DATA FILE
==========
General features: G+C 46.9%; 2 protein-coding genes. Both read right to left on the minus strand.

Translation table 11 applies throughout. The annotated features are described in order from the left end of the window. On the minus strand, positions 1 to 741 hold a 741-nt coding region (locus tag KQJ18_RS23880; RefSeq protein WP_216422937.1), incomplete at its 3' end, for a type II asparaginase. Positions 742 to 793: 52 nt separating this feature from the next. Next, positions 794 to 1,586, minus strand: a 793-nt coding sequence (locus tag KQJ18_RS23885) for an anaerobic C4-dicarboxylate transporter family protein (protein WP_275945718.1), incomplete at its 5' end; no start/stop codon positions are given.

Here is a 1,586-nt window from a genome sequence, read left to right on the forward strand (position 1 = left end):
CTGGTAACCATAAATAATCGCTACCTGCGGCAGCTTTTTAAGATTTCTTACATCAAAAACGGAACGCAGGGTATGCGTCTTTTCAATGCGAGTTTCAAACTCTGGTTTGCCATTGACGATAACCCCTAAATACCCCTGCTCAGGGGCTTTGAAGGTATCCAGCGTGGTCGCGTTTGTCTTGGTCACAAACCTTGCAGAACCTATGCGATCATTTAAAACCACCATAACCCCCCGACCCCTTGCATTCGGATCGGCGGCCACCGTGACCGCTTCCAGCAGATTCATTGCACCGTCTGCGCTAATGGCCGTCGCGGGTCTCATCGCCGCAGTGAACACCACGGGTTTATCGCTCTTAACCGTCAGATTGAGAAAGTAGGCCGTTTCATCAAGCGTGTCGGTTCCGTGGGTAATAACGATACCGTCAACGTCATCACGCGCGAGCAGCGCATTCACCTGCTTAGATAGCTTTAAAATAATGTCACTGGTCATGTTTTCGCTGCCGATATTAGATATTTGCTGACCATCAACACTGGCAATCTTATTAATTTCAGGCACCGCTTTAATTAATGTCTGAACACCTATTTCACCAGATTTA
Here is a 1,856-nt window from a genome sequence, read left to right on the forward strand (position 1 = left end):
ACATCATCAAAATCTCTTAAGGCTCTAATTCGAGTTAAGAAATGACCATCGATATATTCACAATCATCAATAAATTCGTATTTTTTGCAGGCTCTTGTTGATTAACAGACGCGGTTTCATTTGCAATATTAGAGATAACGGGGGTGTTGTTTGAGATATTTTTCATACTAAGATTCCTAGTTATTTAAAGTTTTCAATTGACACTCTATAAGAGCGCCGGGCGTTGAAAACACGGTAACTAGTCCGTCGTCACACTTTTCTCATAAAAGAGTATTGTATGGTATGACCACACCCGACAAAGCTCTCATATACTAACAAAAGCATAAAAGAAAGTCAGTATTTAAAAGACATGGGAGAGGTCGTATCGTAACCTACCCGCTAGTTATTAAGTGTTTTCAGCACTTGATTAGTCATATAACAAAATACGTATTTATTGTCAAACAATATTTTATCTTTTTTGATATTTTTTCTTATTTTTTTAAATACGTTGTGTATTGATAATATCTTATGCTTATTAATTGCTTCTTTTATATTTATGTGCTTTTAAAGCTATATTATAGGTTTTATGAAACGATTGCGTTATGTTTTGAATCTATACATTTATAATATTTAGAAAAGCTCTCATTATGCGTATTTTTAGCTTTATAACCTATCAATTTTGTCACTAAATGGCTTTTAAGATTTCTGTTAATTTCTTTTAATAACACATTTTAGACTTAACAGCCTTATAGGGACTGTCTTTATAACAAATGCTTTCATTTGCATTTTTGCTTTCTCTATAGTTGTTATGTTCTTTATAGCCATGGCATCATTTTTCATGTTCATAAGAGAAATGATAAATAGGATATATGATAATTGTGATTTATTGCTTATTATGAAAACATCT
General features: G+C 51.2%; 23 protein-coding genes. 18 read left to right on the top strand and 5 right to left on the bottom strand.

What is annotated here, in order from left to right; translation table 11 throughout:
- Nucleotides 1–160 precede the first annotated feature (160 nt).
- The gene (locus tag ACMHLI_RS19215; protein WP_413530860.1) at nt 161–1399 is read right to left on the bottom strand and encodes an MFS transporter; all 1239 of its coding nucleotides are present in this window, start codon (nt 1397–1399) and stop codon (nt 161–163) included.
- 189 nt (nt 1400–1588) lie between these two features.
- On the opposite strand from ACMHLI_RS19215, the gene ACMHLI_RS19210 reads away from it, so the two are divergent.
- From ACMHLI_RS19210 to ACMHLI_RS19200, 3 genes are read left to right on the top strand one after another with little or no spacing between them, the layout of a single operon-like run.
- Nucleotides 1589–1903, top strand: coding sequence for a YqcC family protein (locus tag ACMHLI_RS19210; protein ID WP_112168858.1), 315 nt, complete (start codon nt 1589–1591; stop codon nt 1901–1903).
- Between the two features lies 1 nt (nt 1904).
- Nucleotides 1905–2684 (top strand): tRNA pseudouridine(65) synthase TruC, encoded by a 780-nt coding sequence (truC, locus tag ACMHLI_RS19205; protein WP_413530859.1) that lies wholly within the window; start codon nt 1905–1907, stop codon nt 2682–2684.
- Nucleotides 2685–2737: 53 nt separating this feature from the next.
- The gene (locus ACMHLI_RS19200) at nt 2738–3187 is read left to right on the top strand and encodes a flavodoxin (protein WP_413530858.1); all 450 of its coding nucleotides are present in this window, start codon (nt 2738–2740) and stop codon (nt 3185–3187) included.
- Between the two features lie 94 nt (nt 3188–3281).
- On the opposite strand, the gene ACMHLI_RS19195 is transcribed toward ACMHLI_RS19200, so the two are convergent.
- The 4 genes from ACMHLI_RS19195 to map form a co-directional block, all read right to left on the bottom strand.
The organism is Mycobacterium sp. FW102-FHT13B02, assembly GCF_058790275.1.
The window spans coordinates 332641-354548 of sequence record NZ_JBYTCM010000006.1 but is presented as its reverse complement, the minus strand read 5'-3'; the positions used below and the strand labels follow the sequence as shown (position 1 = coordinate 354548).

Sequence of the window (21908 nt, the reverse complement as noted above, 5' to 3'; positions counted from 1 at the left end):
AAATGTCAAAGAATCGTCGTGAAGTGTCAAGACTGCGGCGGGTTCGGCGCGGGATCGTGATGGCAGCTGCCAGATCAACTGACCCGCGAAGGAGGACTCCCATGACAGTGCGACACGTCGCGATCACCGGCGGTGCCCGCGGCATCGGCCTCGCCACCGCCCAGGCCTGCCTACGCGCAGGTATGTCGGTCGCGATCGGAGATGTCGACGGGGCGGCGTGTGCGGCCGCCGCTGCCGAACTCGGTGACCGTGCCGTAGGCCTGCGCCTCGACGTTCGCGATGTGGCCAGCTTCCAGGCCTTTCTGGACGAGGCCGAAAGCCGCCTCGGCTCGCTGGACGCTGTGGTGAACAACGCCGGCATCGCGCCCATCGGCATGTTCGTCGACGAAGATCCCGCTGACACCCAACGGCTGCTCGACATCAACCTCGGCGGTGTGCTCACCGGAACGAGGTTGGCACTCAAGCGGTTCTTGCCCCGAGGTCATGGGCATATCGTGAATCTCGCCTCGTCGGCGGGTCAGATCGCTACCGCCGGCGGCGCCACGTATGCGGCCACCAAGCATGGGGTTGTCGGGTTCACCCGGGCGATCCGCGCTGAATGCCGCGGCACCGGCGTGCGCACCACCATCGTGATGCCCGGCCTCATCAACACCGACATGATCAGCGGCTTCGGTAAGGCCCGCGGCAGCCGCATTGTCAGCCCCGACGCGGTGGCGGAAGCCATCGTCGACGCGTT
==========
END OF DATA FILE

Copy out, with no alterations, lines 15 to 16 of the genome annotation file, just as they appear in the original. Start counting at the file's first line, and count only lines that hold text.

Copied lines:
- Between the two features lies 1 nt (nt 1904).
- Nucleotides 1905–2684 (top strand): tRNA pseudouridine(65) synthase TruC, encoded by a 780-nt coding sequence (truC, locus tag ACMHLI_RS19205; protein WP_413530859.1) that lies wholly within the window; start codon nt 1905–1907, stop codon nt 2682–2684.